Saturday, July 24, 2010

A different run (Part 4): Multi-threading and seed

This is the fourth and final part of a series of posts detailing the reasons of having different simulation output when rerunning Monte Carlo simulation models using CB. The other parts can be found here:
Part 1: CB Excel functions are not tied to seed
Part 2: Excel RAND() function in CB models - handle with care
Part 3: Running OptQuest with low-confidence testing at Extreme Speed

In this last post I will cover two other reasons for getting different results from simulation runs. The first one is non-obvious: we have seen that running optimization in multi-threaded Excel environment, like Excel 2007 can result in difference in the numbers from simulation to simulation. We use Excel engine for calculating the values of the forecasts in the spreadsheet model, and some dependencies in the model when coupled with multi-threaded Excel engine results in this issue. A good overview of the multi-threading option for Excel recalcs can be found here.

Workaround: If you notice this issue, check if you have multi-threaded calculations enabled. In Excel 2007, you can find this option at Office Button -> Excel Options -> Advanced -> Formulas -> 'Enable multi-threaded calculation'.

The last one is the obvious one. If you have come this far while debugging why you are getting different results from your spreadsheet each time you run your simulation or optimization model, do not forget to check if you have set the option of using the same sequence of random numbers in the CB 'Run Preferences' dialog. You will find it in the 'Sampling' tab in 'Run Preferences' dialog in CB. Note, you might have used VBA code to alter this option and then have forgotten to reset it.

Still not able to find out the reason? Contact us for support.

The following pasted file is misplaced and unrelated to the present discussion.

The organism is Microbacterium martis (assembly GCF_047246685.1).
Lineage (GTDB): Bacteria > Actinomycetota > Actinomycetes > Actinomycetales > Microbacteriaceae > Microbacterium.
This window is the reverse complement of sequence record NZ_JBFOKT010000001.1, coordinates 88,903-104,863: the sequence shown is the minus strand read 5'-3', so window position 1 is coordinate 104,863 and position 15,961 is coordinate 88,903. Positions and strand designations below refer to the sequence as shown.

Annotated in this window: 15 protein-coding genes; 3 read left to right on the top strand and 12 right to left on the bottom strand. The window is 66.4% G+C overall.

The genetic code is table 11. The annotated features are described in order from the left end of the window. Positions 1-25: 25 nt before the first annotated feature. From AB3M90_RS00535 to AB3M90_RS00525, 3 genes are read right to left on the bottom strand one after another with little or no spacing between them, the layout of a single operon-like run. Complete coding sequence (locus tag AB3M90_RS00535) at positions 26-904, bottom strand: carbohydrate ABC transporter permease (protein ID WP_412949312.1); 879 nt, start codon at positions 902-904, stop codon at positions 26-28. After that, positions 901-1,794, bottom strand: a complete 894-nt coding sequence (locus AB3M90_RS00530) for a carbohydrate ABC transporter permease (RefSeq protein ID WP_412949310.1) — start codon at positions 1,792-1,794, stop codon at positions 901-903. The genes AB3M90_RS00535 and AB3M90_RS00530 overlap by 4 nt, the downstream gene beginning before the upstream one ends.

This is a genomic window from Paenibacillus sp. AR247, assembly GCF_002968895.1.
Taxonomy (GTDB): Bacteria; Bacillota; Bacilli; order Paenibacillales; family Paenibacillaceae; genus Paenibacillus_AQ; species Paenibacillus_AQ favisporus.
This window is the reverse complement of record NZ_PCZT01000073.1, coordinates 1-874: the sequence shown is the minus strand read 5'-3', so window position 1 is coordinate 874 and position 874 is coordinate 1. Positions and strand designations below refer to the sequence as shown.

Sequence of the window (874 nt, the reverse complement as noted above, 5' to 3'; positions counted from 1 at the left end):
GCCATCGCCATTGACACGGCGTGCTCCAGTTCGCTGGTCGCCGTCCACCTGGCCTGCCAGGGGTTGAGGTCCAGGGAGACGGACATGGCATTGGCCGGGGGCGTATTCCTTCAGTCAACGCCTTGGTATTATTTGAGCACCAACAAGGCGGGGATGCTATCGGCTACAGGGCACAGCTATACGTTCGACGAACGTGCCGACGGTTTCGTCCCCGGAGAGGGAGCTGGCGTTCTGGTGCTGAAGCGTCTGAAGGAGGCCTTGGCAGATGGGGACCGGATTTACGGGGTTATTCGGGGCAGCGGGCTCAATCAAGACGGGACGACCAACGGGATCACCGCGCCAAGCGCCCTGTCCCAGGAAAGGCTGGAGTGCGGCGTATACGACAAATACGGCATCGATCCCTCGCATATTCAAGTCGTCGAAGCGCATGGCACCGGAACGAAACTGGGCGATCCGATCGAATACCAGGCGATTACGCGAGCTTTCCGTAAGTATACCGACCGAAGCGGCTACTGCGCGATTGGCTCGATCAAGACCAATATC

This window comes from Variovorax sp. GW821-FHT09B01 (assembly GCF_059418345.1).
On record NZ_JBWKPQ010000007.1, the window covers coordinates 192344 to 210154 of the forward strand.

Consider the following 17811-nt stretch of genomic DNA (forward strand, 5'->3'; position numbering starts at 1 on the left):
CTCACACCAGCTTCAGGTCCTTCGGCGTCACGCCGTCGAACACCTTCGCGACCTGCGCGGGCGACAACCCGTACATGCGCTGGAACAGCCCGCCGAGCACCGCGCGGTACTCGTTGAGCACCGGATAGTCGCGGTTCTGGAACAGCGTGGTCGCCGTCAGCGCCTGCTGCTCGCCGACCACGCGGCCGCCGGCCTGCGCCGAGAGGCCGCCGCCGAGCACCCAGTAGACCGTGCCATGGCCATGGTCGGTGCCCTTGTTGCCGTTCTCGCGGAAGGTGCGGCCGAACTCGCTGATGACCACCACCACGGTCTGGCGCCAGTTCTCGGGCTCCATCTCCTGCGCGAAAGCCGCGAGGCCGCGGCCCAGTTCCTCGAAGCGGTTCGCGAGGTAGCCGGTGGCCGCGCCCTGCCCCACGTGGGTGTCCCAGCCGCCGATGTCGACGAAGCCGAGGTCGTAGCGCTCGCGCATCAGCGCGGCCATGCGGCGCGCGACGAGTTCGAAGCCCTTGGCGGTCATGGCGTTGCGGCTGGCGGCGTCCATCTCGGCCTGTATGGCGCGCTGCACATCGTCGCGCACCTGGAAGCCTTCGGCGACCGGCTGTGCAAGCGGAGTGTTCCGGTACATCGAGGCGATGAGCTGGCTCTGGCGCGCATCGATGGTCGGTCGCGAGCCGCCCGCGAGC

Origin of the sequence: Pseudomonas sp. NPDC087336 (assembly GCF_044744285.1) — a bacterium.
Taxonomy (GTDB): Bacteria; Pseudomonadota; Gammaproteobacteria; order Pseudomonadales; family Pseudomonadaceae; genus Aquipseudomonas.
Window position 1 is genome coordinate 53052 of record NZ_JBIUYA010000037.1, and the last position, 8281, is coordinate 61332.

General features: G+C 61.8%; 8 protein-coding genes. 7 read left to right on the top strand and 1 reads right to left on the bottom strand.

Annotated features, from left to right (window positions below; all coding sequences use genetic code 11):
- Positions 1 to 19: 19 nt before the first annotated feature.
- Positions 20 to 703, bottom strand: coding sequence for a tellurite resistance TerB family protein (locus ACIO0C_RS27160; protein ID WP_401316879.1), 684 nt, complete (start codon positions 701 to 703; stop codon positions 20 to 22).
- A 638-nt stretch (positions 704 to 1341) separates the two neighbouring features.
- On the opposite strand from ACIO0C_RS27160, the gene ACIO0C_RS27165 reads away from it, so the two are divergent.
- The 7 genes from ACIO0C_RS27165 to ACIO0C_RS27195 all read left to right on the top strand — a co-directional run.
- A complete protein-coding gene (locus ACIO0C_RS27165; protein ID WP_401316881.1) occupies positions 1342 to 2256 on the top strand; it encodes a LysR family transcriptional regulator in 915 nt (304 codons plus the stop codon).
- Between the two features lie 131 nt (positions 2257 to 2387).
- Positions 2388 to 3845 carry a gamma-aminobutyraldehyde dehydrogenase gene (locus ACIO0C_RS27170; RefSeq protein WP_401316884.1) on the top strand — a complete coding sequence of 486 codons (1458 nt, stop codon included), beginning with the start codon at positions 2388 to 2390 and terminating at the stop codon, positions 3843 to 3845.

Friday, July 16, 2010

A different run (Part 3): Running OptQuest with low-confidence testing at Extreme Speed

This is the third part of a series of posts detailing the reasons of having different simulation output when rerunning Monte Carlo simulation models using CB. The other parts can be found here:
Part 1: CB Excel functions are not tied to seed
Part 2: Excel RAND() function in CB models - handle with care
Part 4: Multi-threading and seed

This post deals with a rather obscure setting which can lead to this situation.  In the Options tab in OptQuest, you will find an option called "Enable low-confidence testing" in the "Advanced Option.." dialog box (as shown below).

As mentioned in the dialog box, this setting improves the optimization time by stopping simulations early if the solution appears to be inferior to the best solution. But this option doesn't quite work as well when the simulation is run in extreme speed. The reason is that, in extreme speed, the random numbers are generated in brusts, and the size of these bursts can vary from simulation to simulation. Naturally, the statistics which gets calculated from the trials can also vary based on these burst size. As an example, let's say that the first time you run an optimization model with this setting enabled, the burst size was 500, and the engine decided to stop early as the solution seemed to be inferior. In the next optimization run, the burst size may be 400, and the trials generated when stopping the simulations might be different.

Workaround: Do not use this option if you want to reproduce optimization results.